- Self-defence — Precedent — Warfare, air — UN Charter — Armed attack — Reprisals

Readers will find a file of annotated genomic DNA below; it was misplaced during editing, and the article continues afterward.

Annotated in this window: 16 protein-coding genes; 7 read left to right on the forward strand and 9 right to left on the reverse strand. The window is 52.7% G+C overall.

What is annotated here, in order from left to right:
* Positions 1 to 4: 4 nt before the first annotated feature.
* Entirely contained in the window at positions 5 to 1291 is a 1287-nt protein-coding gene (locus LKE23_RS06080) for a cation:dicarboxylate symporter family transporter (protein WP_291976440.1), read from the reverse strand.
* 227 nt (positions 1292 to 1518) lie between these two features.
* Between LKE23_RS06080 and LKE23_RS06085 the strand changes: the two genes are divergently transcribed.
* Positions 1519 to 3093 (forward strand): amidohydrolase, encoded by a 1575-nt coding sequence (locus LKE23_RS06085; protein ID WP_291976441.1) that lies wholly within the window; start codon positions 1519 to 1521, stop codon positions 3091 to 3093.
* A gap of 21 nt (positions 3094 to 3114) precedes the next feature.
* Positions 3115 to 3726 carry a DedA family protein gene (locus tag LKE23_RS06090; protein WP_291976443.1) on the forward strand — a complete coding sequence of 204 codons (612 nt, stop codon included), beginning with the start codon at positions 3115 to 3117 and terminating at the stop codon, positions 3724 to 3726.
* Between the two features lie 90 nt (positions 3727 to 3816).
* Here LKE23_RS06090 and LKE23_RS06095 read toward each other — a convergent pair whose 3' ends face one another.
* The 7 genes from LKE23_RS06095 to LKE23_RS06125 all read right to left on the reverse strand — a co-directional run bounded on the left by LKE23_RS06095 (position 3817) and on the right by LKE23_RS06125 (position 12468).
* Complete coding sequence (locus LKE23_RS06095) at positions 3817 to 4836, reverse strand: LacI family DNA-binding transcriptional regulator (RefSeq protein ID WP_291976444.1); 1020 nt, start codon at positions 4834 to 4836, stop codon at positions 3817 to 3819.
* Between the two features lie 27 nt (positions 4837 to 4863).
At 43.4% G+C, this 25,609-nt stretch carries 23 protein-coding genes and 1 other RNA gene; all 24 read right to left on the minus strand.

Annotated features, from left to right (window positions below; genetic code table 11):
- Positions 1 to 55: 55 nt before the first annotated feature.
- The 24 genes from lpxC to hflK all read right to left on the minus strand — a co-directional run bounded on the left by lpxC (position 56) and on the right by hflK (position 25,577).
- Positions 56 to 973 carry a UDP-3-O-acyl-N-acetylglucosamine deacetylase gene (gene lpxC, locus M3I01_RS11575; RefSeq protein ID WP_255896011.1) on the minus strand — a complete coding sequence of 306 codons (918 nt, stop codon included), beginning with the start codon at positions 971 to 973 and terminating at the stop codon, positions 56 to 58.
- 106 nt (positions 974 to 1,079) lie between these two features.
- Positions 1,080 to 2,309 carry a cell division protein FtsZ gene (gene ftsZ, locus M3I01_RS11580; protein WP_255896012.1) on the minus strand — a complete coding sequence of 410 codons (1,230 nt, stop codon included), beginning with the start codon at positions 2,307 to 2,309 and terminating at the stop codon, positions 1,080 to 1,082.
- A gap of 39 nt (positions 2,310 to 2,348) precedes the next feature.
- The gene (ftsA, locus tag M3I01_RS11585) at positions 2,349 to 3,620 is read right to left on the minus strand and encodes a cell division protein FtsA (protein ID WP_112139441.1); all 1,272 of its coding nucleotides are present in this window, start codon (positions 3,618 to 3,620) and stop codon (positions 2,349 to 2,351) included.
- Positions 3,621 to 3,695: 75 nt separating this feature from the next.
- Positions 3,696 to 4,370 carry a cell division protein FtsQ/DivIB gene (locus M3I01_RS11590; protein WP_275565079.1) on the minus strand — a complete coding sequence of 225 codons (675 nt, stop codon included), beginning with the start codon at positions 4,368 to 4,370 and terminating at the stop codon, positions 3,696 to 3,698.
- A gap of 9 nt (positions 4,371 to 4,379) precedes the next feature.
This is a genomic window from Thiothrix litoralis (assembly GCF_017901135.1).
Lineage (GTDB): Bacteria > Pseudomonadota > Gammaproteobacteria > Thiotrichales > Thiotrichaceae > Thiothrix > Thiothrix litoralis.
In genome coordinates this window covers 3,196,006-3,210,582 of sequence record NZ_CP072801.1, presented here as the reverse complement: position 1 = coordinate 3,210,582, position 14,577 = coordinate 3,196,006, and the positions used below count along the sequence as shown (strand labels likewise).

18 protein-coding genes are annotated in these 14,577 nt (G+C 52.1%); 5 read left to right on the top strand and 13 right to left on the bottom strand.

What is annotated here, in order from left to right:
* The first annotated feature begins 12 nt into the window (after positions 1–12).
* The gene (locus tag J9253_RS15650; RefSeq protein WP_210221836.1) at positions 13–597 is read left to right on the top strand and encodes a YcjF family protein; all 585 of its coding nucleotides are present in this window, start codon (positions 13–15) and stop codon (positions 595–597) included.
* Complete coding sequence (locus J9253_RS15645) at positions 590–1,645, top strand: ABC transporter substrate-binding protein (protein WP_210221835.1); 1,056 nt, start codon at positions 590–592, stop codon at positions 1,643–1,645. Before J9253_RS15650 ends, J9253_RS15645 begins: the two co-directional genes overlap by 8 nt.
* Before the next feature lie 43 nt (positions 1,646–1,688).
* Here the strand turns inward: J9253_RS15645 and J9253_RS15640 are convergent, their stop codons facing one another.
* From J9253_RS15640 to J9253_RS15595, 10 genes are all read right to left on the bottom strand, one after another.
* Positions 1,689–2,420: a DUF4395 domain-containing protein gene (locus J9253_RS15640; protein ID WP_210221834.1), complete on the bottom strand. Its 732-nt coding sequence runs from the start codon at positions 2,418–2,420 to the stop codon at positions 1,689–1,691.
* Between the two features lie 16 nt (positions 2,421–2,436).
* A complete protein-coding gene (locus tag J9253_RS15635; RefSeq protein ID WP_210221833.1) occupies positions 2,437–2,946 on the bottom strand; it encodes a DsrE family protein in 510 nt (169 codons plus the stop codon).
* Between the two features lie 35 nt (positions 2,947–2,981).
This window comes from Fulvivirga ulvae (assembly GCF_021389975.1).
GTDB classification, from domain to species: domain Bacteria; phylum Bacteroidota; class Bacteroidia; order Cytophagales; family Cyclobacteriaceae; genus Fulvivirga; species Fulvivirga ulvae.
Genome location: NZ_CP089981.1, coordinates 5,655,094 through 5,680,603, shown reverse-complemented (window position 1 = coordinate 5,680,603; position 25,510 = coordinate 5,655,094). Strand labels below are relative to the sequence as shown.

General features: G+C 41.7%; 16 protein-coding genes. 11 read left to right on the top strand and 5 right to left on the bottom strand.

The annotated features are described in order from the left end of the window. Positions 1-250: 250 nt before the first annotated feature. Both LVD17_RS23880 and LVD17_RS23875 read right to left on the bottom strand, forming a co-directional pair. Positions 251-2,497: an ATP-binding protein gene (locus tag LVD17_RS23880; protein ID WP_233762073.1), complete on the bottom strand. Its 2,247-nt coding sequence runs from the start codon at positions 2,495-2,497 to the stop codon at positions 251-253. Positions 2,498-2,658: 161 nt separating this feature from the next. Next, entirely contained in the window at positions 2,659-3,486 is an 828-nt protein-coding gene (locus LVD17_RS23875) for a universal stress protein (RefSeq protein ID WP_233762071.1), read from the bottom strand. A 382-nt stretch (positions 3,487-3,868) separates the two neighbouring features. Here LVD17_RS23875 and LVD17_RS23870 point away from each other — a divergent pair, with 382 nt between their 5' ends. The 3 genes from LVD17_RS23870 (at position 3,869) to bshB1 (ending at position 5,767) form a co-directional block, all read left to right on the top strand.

This contribution analyses the normative implications of the US raid against the headquarters of the Iraqi Intelligence Service in 1993 in reaction to a foiled assassination attempt against former President Bush. It examines the legality of the operation, its precedential value and its evolutive potential regarding the regime on the ius contra bellum and specifically the right to self-defence. After dissecting the multiple contentious dimensions of the US claim of justification, the article concludes that the raid constituted an illegal ‘armed reprisal’. In light of observable state practice, its precedent-setting nature should not be overstated. However, albeit qualified as an ‘one-off incident’ the US raid did not leave the prohibition on the use of force and the contemporary discourse surrounding it untouched. Hence, it appears essential to demystify its frequently asserted evolutive potential particularly regarding the temporal limitations of Article 51 UN Charter to which this article is dedicated.
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